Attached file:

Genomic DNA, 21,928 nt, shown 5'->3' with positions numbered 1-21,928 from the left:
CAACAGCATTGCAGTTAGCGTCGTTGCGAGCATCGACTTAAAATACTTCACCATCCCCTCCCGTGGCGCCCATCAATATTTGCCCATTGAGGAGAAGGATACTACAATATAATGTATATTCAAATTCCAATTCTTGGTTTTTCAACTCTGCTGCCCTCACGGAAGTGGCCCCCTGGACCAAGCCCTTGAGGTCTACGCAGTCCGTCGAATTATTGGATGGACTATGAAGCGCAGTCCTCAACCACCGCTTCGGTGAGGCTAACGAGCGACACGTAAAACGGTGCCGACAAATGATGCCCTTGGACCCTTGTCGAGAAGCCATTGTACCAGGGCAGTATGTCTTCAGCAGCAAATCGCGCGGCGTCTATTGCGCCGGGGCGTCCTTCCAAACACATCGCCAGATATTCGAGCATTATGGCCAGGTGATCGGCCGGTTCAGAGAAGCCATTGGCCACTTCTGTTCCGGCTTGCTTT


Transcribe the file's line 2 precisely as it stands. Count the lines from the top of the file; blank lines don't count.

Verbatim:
CAACAGCATTGCAGTTAGCGTCGTTGCGAGCATCGACTTAAAATACTTCACCATCCCCTCCCGTGGCGCCCATCAATATTTGCCCATTGAGGAGAAGGATACTACAATATAATGTATATTCAAATTCCAATTCTTGGTTTTTCAACTCTGCTGCCCTCACGGAAGTGGCCCCCTGGACCAAGCCCTTGAGGTCTACGCAGTCCGTCGAATTATTGGATGGACTATGAAGCGCAGTCCTCAACCACCGCTTCGGTGAGGCTAACGAGCGACACGTAAAACGGTGCCGACAAATGATGCCCTTGGACCCTTGTCGAGAAGCCATTGTACCAGGGCAGTATGTCTTCAGCAGCAAATCGCGCGGCGTCTATTGCGCCGGGGCGTCCTTCCAAACACATCGCCAGATATTCGAGCATTATGGCCAGGTGATCGGCCGGTTCAGAGAAGCCATTGGCCACTTCTGTTCCGGCTTGCTTT